21st Century Fox's James Murdoch slams Trump: 'There are no good Nazis'

james murdoch

James Murdoch, the 21st Century Fox CEO and son of Rupert Murdoch, one of President Trump's close informal advisers, has written a scathing email denouncing the president's reaction to the violence in Charlottesville.

The younger Murdoch also pledged $1 million to the Anti-Defamation League, the international non-governmental organization that works to fight anti-Semitism.

"[W]hat we watched this last week in Charlottesville and the reaction to it by the President of the United States concern all of us as Americans and free people," Murdoch writes in the letter, a copy of which was obtained by CNNMoney.

"These events remind us all why vigilance against hate and bigotry is an eternal obligation — a necessary discipline for the preservation of our way of life and our ideals," Murdoch continues. "The presence of hate in our society was appallingly laid bare as we watched swastikas brandished on the streets of Charlottesville and acts of brutal terrorism and violence perpetrated by a racist mob."

He also writes, "I can't even believe I have to write this: standing up to Nazis is essential; there are no good Nazis. Or Klansmen, or terrorists. Democrats, Republicans, and others must all agree on this, and it compromises nothing for them to do so."

Murdoch's letter comes after several CEOs and business leaders pulled out of Trump's business panels in response to his remarks drawing a moral equivalence between white supremacists and left-wing protesters.

It is all the more notable, however, because of Murdoch's father's relationship with the president. Rupert Murdoch, the executive chairman of 21st Century Fox, speaks with the president several times a week, sources at both the White House and 21st Century Fox have told CNNMoney.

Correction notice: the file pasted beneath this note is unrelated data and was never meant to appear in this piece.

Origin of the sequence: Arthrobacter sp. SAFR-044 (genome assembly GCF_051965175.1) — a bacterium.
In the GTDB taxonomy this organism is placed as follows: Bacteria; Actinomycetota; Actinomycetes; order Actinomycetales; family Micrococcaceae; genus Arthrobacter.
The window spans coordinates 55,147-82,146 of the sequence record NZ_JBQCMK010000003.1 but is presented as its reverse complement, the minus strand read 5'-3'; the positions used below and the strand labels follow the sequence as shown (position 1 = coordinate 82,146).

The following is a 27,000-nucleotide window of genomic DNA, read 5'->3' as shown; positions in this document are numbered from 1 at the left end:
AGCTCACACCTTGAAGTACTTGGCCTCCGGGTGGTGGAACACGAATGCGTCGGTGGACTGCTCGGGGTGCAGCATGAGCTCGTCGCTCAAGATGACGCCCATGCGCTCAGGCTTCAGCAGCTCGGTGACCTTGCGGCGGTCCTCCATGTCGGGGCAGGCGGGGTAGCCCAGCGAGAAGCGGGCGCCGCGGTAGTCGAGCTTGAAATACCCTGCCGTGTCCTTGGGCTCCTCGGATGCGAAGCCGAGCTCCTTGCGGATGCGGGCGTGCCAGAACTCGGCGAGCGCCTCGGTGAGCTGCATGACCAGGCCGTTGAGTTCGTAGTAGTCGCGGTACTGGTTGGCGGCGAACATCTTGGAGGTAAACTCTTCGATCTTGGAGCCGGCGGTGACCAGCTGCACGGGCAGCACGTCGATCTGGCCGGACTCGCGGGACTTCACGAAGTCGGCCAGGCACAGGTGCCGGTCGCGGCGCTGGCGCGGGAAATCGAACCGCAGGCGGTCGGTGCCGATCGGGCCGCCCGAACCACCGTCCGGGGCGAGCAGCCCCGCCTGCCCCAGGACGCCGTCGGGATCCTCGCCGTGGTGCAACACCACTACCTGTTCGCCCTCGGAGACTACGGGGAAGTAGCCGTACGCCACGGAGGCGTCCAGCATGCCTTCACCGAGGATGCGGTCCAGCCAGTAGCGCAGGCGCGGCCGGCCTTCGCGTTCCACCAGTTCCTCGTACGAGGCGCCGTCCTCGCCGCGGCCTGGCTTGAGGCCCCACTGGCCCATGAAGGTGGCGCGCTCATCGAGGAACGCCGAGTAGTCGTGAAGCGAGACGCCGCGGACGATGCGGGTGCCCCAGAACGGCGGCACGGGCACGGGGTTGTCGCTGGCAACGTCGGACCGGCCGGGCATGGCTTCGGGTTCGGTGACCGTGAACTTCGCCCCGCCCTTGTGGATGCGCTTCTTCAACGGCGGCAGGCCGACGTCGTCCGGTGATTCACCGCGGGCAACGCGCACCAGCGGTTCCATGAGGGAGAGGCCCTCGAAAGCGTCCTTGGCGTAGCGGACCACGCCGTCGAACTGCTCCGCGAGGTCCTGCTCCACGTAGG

21st Century Fox is also the parent company of Fox News, which has been aggressively pro-Trump on its most-watched shows.

Related: After Trump's Charlottesville remarks, Fox News focuses on the left and the media

The younger Murdoch begins his letter by saying he was writing "in a personal capacity, as a concerned citizen and a father," but he went on to highlight how his business had tried to contribute to a diverse and tolerant society.

"Diverse storytellers, and stories, can make a difference, and that diversity, around the world, is a crucial strength and an animating force in my business," he writes. "Often times not everyone agrees with the stories and positions that emerge from this, and that can be difficult. Certainly no company can be perfect. But I'm proud of the powerful art that can emerge, and I'm grateful to all of my colleagues who make this happen. From the potent and compelling narrative of '12 Years a Slave', to the streets of Pakistan and the bravery of an extraordinary young woman that we saw in 'He Named Me Malala', to name just a few, we've never been afraid to help storytellers and artists say important things -- hard things, too."

Murdoch concludes the letter saying that he and his wife Kathryn would donate $1 million to the ADL, and encouraging his friends to donate as well.

"We hardly ever talk about our charitable giving, but in this case I wanted to tell you and encourage you to be generous too."

On Wednesday, Kathryn Murdoch tweeted a tweeted a link to an article in Politico by former George W. Bush speechwriter Matt Latimer calling on Republicans to stand up against Trump over his "both-sidesism on neo-Nazis."


CNNMoney Sponsors